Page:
I picked up a cool little five piece with a 20” kick from Guitar Center, Lawndale California. Chris Chiles sold it to me, a very good guy. He told me a girl sold the kit to him but really didn’t want to get rid of it. Hard times, the reality of our day. I immediately felt soul from this little kit, gave the kick a stomp, and bought it.

Mostly, I loved the color. It made me feel a certain way, which brought out certain things in my playing. I know, that sound ridiculous, but I feel colors, literally. Like touch sensations sometimes almost.

So, I bring the little kit home, and I soon wanted more. I went over to Jammin’ Jersey’s, Northridge, California, and picked up three more Rockstar drums (two rack toms, one floor tom). I brought them home, hooked them up, and I felt my childhood coming back. I bought a 22” kick and another rack tom off of eBay, and then things really started to feel familiar.

I’ve always loved cymbals, so over the next several months, I started adding to my Zidljian A’s, including a 23” Sweet Ride, a 22” A Custom Ping ride, a 22” medium thin crash, 16” medium thin crash, and a really cool sounding pair of 15” vintage New Beat hi hats. All in all, 11 cymbals, 10 drums, and a few more Tama snares, including the massive 8×14” Big Black snare.

And when I was done, My Blue Dream was born.

Hell yeah!


The logistics of setting up such a kit required a lot of boom cymbal stands, although a rack is probably what a reasonable person would use. I’m thinking about it. In the meantime, I have the size kit I want, could use another kick drum and some Octobans (of course), but for now, what I really have… is a percussion ensemble.

When I hear the expression, “Less is more,” I usually cringe. I know, I know, play for the music, and all the other classic phrases… but what if you are capable of unleashing in a way that far transcends what a four piece, single cheesy crash/ride can do? What if you are able to soar, blaze, let er’ rip like a big dog?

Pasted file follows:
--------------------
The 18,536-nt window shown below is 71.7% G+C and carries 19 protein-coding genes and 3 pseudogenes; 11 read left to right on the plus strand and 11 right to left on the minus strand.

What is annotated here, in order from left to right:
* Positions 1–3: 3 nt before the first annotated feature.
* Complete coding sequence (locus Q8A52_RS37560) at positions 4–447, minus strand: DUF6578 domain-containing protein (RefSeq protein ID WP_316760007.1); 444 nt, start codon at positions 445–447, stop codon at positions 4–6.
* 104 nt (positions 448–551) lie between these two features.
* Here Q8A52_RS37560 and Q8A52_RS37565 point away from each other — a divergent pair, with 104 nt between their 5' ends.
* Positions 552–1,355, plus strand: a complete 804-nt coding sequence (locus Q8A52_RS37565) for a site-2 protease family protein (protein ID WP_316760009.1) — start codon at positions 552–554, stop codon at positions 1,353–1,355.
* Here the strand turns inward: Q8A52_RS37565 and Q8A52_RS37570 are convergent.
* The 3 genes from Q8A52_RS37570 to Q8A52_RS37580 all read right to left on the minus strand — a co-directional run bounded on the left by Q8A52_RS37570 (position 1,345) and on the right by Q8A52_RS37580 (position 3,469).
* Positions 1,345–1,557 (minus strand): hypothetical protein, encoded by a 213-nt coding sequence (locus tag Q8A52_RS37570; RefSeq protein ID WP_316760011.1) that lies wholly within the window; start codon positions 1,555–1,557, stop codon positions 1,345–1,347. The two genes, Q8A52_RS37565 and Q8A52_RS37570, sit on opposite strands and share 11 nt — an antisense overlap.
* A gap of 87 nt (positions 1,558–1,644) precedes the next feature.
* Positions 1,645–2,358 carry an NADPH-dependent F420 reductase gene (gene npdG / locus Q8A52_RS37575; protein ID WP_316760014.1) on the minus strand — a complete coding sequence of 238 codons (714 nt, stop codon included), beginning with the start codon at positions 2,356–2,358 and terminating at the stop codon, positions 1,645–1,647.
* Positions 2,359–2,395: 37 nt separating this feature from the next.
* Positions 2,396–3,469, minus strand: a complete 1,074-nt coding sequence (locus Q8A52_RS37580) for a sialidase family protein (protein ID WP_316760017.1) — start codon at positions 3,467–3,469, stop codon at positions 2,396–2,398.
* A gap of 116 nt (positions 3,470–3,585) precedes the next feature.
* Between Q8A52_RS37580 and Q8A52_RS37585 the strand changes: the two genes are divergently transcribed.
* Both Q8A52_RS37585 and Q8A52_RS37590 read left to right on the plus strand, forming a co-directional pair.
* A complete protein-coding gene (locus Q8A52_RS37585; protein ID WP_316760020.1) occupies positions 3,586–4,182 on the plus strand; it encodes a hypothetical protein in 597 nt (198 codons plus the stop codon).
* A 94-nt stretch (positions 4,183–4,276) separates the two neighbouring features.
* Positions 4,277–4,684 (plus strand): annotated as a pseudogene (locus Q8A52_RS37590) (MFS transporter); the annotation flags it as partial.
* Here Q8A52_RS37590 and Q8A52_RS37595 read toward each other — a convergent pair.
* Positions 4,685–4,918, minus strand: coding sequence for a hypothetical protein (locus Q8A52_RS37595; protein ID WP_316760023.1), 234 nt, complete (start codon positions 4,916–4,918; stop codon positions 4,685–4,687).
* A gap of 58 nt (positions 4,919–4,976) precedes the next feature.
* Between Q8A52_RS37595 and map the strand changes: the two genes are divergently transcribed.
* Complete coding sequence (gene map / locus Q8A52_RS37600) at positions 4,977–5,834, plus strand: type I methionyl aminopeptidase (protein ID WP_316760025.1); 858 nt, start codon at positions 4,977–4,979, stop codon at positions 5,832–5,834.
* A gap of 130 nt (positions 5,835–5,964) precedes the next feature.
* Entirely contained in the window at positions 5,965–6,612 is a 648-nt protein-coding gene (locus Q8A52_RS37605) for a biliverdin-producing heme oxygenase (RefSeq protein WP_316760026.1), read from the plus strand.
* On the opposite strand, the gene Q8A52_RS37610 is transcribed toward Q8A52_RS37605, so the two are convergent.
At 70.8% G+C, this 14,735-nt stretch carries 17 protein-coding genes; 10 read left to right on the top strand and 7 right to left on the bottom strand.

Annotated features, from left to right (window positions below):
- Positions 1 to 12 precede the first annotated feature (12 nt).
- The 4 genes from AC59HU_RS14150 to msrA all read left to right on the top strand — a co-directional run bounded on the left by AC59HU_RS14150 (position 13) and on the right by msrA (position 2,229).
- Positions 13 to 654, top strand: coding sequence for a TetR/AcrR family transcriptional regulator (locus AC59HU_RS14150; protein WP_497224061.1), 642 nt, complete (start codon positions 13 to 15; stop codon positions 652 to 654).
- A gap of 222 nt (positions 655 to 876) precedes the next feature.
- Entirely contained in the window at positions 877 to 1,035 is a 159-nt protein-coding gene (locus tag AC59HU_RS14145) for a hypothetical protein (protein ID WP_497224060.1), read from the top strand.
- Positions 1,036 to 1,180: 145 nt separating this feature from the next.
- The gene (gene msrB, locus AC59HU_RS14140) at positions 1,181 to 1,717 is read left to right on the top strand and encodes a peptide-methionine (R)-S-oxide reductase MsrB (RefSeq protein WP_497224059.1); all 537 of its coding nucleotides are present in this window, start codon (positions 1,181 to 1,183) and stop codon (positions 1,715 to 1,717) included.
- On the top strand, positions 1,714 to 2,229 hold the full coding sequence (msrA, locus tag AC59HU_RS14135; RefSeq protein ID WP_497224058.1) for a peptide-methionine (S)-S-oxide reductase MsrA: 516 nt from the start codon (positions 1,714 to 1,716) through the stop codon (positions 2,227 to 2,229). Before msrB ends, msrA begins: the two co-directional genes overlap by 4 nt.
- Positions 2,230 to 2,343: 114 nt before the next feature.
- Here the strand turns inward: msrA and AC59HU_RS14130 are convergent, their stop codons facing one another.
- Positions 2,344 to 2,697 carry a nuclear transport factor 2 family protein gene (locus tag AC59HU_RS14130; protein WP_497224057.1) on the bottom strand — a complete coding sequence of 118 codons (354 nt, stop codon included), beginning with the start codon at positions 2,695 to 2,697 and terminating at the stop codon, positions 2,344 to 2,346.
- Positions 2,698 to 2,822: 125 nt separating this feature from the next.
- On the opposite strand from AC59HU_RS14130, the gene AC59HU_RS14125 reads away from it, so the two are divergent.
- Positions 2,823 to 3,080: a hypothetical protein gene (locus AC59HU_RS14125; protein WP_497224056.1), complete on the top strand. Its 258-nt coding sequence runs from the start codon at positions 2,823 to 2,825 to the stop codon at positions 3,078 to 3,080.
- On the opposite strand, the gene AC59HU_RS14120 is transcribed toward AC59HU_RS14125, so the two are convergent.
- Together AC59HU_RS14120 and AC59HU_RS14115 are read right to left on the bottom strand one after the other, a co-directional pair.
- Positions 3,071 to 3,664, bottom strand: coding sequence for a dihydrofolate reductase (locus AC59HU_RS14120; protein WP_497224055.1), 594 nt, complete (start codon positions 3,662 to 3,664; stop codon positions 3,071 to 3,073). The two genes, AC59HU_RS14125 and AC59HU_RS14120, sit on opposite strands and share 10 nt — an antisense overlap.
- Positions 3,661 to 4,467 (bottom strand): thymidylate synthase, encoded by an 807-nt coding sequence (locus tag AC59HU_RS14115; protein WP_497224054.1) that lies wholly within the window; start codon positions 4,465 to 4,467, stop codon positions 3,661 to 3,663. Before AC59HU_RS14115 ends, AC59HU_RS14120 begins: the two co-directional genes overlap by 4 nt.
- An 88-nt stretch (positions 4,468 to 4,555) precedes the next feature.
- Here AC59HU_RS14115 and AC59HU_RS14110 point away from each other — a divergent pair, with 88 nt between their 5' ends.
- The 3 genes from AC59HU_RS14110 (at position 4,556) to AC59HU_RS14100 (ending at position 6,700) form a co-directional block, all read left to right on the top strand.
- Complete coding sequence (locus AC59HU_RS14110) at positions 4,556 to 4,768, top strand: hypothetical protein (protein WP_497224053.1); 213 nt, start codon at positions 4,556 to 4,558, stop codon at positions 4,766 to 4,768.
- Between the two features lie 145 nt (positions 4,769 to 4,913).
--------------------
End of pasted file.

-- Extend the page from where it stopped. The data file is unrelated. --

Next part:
Why should drummers in any way feel like they have to apologize for going big?

As far as I’m concerned, More is More. By expanding your tonal palette, you can paint some pretty amazing pictures. On the other side of things, I most often use only the 23” Sweet Ride with my bop kit. I don’t need anything else for that music. But for what I hear in my head, feel in my heart, more lets me do more.

Now if I can just find that 22” Zildjian Pang somewhere…

3rd YouTube video, The Elements of Rhythm. Vol. II, Relative Notation and Counting Syllables

If the previous two videos got your attention about binary rhythm patterns, wait’ll you see all those patterns lined up vertically on music staves so you can read them in (for example) 4/2, 4/4, 4/8, 4/16, and 4/32 all at once…

The Elements of Rhythm, Vol, II, also dives very deeply into the idea of relative notation, where an absolute sound shape can be not only written in many different ways, but be counted in many different ways as well.

We become conditioned to seeing 16th rests and notes in 4/4 and count them 1 e + uh, but then when we see them in 4/16, our minds have to “temporally translate” (my term) the mathematics very quickly to make sense of the notation before us.

Ideally, we should be able to read any absolutely sound shape, written in any beat note value, using any counting syllables and not be married to the idea that, for example, sixteenth rests and notes will always be counted 1 e + uh…

Yeah, this is advanced, heady stuff. It’ll get your mind going from page one, I guarantee you. But, when you consider that in both volumes, you are looking at ALL of the fundamental building block rhythm patterns that all the larger ones come… believe me, that’s worth about six minutes of your time!


2nd YouTube Video, The Elements of Rhythm, Vol. I, Introduction to Binary Rhythm Pattern Theory

Hey there, here’s a little something more that I’m pretty sure will turn your rhythmic world upside-down if you’ll give me about six minutes of your viewing time…